A team of researchers at West Virginia University is creating a unique portrait of the Mountain State. The Historic Timbers Project is unveiling West Virginia’s human and environmental history one dusty old barn at a time.
On a cold November day, Kristen de Graauw and Shawn Cockrell are climbing around an old barn near Hillsboro in Pocahontas County. Kristen is a Ph.D. candidate in Geography at WVU and the project manager for the Historic Timbers Project. Shawn is the lab manager for the Montane Forest Dynamics Laboratory at WVU and the lead technician for the project.
The project has two, interrelated goals: to figure out what the pre-settlement forests of West Virginia were like and to date historic structures.
Since there aren’t many old trees left, the only way to figure out what the forests of West Virginia used to be like is to take core samples from old logs that settlers used to build barns, cabins, and houses.
Today, Kristen and Shawn are exploring a barn owned by the McNeel Family to determine if it’s a candidate for tree-ring dating. The barn is the size of a large two-story house and made of big faded brown logs.
They are searching the structure for tree bark so they can determine if there are enough logs to take samples from to accurately date the structure. A log is a good candidate sampling if it still has bark on it because that means they know the outermost layer of the log is intact.
Which is important because they use dendrochronology, or tree-ring dating, to determine the age of the structures. Kristen explains how it they use tree rings to date structures.
“If we having a living tree that’s a really old, maybe it’s a three hundred years old tree, but it’s living,” she said. “If we take a sample out of that, we know that the outer date on our sample is the year that we’re currently in. Then we are able to count back through time and figure out what the inner most date is on that tree is. We can then compare our log structure data we have with those tree rings and find the overlap between that living tree and that log structure were the patterns lock in.”
Shawn adds that the process is exciting for the researchers and the building owners.
“We meet people just as enthusiastic as we are, but coming from a different angle,” he said. “We’re enthusiastic because we’re gaining access to this great storage of ecological data and the people who own these structures get us to come in and take the sample and tell them an inferred construction date. Everyone is just as excited as the next person.”
After their initial survey, the researchers will return in the summer and use drills to take core samples from the logs. From these samples, they can gather not only an inferred building date of the structure, but also a lot of data about the environment that the tree grew it.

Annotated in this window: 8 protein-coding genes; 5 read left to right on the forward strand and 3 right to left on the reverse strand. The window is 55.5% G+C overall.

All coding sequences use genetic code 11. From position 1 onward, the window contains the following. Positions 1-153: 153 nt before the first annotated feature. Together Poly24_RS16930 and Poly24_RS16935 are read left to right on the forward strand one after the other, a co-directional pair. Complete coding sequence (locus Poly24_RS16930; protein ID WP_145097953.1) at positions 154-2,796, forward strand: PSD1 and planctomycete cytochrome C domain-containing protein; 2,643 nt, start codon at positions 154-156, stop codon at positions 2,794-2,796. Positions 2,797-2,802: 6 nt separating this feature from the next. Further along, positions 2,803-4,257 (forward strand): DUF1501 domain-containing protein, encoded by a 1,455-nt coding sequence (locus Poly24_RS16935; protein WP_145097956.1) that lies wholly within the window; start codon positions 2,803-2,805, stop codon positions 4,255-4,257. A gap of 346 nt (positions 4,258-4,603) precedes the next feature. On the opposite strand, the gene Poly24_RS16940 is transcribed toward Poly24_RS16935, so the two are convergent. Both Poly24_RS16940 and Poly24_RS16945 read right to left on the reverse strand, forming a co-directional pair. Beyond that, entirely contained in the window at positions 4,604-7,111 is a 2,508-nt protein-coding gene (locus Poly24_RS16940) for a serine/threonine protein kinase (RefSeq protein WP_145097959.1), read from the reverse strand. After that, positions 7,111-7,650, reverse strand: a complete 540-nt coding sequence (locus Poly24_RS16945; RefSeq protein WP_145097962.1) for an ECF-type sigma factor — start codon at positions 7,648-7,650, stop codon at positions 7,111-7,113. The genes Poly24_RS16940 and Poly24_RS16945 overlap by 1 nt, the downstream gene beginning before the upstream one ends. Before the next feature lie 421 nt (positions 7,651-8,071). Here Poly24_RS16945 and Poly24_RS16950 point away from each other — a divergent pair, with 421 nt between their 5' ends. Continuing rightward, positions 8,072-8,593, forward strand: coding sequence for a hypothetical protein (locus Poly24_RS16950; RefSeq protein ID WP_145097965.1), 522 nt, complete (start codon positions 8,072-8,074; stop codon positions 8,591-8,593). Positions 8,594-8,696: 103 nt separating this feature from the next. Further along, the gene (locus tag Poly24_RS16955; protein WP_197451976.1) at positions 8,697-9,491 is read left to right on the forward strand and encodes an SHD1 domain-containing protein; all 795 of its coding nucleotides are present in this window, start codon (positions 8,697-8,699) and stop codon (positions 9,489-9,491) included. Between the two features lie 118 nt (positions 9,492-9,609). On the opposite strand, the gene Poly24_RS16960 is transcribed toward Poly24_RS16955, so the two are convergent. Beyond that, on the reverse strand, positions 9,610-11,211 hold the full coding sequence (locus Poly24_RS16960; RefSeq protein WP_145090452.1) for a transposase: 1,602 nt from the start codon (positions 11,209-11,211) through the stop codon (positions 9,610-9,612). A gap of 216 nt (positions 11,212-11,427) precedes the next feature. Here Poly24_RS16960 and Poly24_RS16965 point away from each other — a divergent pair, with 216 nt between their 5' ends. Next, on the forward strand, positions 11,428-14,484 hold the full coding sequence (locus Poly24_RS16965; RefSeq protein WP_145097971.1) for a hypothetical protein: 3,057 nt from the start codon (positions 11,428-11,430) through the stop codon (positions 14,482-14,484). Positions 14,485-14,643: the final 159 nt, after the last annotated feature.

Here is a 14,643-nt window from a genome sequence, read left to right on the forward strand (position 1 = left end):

Kristen says she can determine a lot from looking at tree rings.
“I can look at a tree ring and see the growing season and dormant season of that tree. So it’s not just annual data that we’re look at. We’re looking at seasonal differences,” she said.
Which is really important because there aren’t many other ways to gather this kind of data in West Virginia due to heavy logging during the turn of the 20th century.
Kristen is working on this project as part of her dissertation. However, she didn’t start with the idea of working with historic structures in West Virginia. Her initial research sent her to Mongolia to investigate ancient forests, but that wasn’t for her.
“It was great but my heart wasn’t in it,” she said. “But what I do know is that I like West Virginia. I like historic structures and I like the idea of knowing what our forests used to look like.”
And she couldn’t be happier with her decision to work in West Virginia.
“It was kind of amazing. Now I’m doing what I want to do. I’m enjoying it. I’m motivated. I’m excited.”
They have already worked on dating five structures in Greenbrier, Pendleton, Pocahontas and Preston counties with more buildings set to be dated this summer. The inferred building data of the structure is then used by individuals and groups working to list the structures on the National Register of Historic Places or apply for grants to aid in preservation.
Kristen says this provides researchers with often-overlooked environmental data held in the logs.
“The people who go in and date historic structures, I don’t think that they’re even thinking about it. Not only can we date this barn, but this whole barn was a forest and it’s just sitting there. It’s archeology now.”
Historic Timbers Project will continue its work this summer with support of the West Virginia Humanities Council and the Montane Forest Dynamic Lab at WVU.